I may not know how to tune the lyre or to handle the harp but I know how to take a small and unknown city and make it famous and great.
One of my greatest regrets, in an academic career that includes more than a few, is that we learned so little about Greece and Rome in school as we were growing up. By the time we got to Junior High and High School Latin and Greek were no longer even offered and none of our history classes spent much time on Ancient History. Then in college it was like a scene out of Donna Tartt's Secret History--the kids in such classes seemed to be in a secret cult, led by the professors and not open to we unwashed. Fortunately though, for those of us who consider ourselves bereft, several authors have been doing yeoman's work in recent years, presenting the history of these civilizations in eminently readable style. Among the best are the historian/political commentator Victor Davis Hanson, the novelist Steven Pressfield, and now Barry Strauss, a Cornell professor of history and classics.
Though not as celebrated as the land battle at Thermopylae, the sea Battle of Salamis (September, 480 B.C.) was, as Mr. Strauss argues, every bit as pivotal to the Greek success in staving off the Persians. If the subtitle of the book may overstate the case a bit, Salamis does nonetheless bear the comparison that Mr. Strauss makes to Gettysburg, as battles that while not decisive in themselves made more likely and easier the long term victories in the respective wars.
More though than just its historic importance, Mr, Strauss makes excellent use of its improbability and the novelistic twists and turns surrounding it. If it were fiction you'd think the teller of the tale embellished too much, but it's all real. In one episode, the Athenian commander, Themistocles, dispatched a lone slave, Sicinnus, to bring disinformation to the Persian King Xerxes, telling him that the Greeks were terrified and ready to flee, thus prompting the attack that Themistocles desired. Mr. Strauss, as is his wont, fully discusses the differing versions of and controversies over this story, but then says:
[T]he mission did take place. There is no reason to deny it except for its improbability, and that is a poor argument, since history is full of the improbable.Indeed the whole war was rather improbable:
Persia had unrivaled wealth in money and manpower; unparalleled ability in engineering and logistics; superiority in both projectiles and cavalry; superb ships, harbors, and seafaring allies; and diplomatic and psychological capabilities of such sophistication that only a state able to muster the resources of the world's oldest civilization could have unleashed them. Greece had better infantry and better seamanship than Persia as well as far shorter supply lines and superior knowledge of the terrain.You get a nice sense there for the lucidity of Mr. Strauss's prose and the way he mixes sharp analysis into a flowing narrative. Likewise, you can see why we've such a rooting interest in the Battle, not just because we're descendants of that great civilization but because of the fun inherent in watching a more nimble and thoughtful fighter take on a lumbering and seemingly invincible foe. It doesn't hurt that there's something flattering about seeing how much more effective the Greeks, with whom we share much, were than King Xerxes, whose tyrannical empire resembles somewhat the several we've fought ourselves.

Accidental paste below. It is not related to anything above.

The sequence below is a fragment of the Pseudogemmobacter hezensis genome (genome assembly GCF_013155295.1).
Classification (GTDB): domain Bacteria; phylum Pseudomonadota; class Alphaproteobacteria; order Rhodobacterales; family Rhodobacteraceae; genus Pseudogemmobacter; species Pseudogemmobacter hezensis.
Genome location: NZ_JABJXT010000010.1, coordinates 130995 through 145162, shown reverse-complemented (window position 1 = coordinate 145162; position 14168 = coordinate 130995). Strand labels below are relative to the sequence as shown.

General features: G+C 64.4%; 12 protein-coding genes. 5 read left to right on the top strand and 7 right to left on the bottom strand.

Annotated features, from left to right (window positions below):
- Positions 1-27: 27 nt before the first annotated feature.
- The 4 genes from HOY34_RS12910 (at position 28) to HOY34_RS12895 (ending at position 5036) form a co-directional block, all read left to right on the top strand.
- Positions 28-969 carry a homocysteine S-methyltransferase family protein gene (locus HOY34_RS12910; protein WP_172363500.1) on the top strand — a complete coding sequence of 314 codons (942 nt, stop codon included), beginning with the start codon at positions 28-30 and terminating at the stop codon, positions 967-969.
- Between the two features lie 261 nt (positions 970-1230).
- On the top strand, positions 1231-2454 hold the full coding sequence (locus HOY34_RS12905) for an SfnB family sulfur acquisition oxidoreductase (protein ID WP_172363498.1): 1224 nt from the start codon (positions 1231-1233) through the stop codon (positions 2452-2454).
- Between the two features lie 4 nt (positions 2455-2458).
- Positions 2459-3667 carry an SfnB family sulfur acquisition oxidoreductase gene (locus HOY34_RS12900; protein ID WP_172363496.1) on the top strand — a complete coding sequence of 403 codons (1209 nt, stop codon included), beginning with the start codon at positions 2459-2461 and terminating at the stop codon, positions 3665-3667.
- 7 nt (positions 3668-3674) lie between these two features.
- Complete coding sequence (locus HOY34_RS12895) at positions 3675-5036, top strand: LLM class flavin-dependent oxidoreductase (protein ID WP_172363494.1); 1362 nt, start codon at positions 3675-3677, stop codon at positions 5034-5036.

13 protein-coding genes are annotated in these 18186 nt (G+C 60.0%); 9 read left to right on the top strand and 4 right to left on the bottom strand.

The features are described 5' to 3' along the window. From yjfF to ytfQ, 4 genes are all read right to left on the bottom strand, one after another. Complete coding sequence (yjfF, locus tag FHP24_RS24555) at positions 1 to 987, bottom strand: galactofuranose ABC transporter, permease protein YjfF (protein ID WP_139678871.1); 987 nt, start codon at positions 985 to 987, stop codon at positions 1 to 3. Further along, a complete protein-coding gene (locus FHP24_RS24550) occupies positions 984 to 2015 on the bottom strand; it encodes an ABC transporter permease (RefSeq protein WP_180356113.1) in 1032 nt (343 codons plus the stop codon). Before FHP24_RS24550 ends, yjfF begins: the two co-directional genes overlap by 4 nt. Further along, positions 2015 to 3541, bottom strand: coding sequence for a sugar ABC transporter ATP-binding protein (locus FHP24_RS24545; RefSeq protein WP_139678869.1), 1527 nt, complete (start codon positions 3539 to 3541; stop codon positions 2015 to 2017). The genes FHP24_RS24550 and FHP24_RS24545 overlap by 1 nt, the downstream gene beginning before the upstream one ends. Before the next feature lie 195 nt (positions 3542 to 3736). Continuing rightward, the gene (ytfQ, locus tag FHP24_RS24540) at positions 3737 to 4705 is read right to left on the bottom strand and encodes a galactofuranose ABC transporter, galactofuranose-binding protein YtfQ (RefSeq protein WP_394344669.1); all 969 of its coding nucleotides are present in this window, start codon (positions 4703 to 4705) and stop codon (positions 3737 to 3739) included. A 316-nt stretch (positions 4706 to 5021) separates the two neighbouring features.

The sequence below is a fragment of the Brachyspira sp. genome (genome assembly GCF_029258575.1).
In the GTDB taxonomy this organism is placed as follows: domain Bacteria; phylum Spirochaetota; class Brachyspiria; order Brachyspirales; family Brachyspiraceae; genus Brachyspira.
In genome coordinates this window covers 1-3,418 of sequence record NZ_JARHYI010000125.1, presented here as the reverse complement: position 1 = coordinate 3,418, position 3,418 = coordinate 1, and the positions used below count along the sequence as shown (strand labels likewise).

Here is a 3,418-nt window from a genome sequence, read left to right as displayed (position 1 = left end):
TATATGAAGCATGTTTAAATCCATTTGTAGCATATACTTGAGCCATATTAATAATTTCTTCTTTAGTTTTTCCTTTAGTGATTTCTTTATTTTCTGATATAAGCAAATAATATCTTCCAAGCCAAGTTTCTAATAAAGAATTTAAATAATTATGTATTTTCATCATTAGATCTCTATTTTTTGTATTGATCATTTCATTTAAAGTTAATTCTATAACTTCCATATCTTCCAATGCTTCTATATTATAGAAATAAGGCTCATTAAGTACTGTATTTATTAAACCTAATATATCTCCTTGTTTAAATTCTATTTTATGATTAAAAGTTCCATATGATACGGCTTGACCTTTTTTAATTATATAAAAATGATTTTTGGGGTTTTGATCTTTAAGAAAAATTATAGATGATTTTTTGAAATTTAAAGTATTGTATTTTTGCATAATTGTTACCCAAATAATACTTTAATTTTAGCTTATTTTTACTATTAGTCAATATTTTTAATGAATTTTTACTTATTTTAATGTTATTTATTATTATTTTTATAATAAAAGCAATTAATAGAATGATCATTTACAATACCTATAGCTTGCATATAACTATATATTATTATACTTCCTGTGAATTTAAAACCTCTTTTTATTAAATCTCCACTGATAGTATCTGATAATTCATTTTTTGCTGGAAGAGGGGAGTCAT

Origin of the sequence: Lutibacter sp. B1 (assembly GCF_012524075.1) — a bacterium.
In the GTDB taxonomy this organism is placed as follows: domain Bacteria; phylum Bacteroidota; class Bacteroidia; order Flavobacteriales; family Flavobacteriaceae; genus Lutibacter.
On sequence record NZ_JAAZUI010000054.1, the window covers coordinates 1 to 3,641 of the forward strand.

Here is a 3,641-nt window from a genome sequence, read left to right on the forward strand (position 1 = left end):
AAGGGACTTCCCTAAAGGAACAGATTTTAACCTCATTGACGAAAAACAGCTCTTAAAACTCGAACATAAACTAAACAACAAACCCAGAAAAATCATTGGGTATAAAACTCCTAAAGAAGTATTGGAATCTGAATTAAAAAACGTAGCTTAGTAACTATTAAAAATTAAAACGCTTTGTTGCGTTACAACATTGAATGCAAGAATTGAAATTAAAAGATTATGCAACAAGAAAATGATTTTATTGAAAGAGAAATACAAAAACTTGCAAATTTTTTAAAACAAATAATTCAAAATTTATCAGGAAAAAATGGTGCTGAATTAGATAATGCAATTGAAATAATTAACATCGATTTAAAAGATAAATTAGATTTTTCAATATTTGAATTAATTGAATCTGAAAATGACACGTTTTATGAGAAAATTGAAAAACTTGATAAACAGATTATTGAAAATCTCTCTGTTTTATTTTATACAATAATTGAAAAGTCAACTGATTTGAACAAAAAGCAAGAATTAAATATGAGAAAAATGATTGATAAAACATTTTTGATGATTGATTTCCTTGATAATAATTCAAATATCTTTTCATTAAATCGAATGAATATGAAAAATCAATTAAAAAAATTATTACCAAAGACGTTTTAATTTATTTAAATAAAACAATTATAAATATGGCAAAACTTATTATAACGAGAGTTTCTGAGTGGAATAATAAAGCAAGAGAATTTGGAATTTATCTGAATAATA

The bulk of the book, of course, surrounds the battle at sea and here Mr. Strauss brings his personal knowledge--he took up rowing at 40--with an apparently voluminous reading of the sources to create for us as accurate and compelling a picture as we're ever likely to get of what went on. A cover blurb from Dava Sobel compares him to Patrick O'Brian and that high praise is warranted. It would be enough to be instructed about this important piece of our past, but Mr. Strauss turns history into a ripping adventure yarn as well. It is a fantastic book.
-FACULTY PAGE: Barry Strauss (Cornell University)
-AUTHOR SITE: Barry Strauss
-EXCERPT: Prologue: Piraeus (Simon Says)
-ESSAY: Go Tell The Spartans: At Thermopylae a king and three hundred of his soldiers set the standard for battle to the death against overwhelming odds. (Barry Strauss, MHQ: The Quarterly Journal of Military History)
-ESSAY: What, You Condemned Anti-Semitism?: How very one-sided! (Barry Strauss, 12/11/02, National Review)
-ESSAY: Reflections on the citizen-soldier (Barry Strauss, Summer 2003, Parameters)
-REVIEW: of Warrior Politics by Robert D. Kaplan (Barry Strauss, Arion)
-AUDIO INTERVIEW: Salamis: The Battle That Saved Western Culture (Weekend Edition, July 18, 2004, NPR)
-PROFILE: Barry Strauss brings ancient warfare to life in The Battle of Salamis (Franklin Crawford, 9/30/04, Cornell Chronicle)
-PROFILE: Strauss navigates midlife waters with memoir on learning to scull at 40 (Franklin Crawford, 4/08/99, Cornell Chronicle)
-PROFILE: Classicist and historian studies that elusive thing called peace (Paul Cody, 7/09/98, Cornell Chronicle)
-PROFILE: Rowing against the current: Princeton fellow looks at middle-aged love affair with sport (Justin Feil, April 28, 1999, Princeton Packet)
-ARCHIVES: "barry strauss" (Find Articles)
-REVIEW: of The Battle of Salamis. The Naval Encounter That Saved Greece -- and Western Civilization by Barry Strauss (John Lewis, Bryn Mawr Classical Review)
-REVIEW: of Battle of Salamis (Tom Holland, TLS)
-REVIEW: of Battle of Salamis (Steve Martinovich, Enter Stage Right)
-REVIEW: of Battle of Salamis (Michael Kenney, Boston Globe)
-REVIEW: of Battle of Salamis (Brother Edward Sheehy, Philadelphia Inquirer)
-REVIEW: of Battle of Salamis (N.S. Gill, About.com)
-REVIEW: of Battle of Salams (W.J. Rayment)
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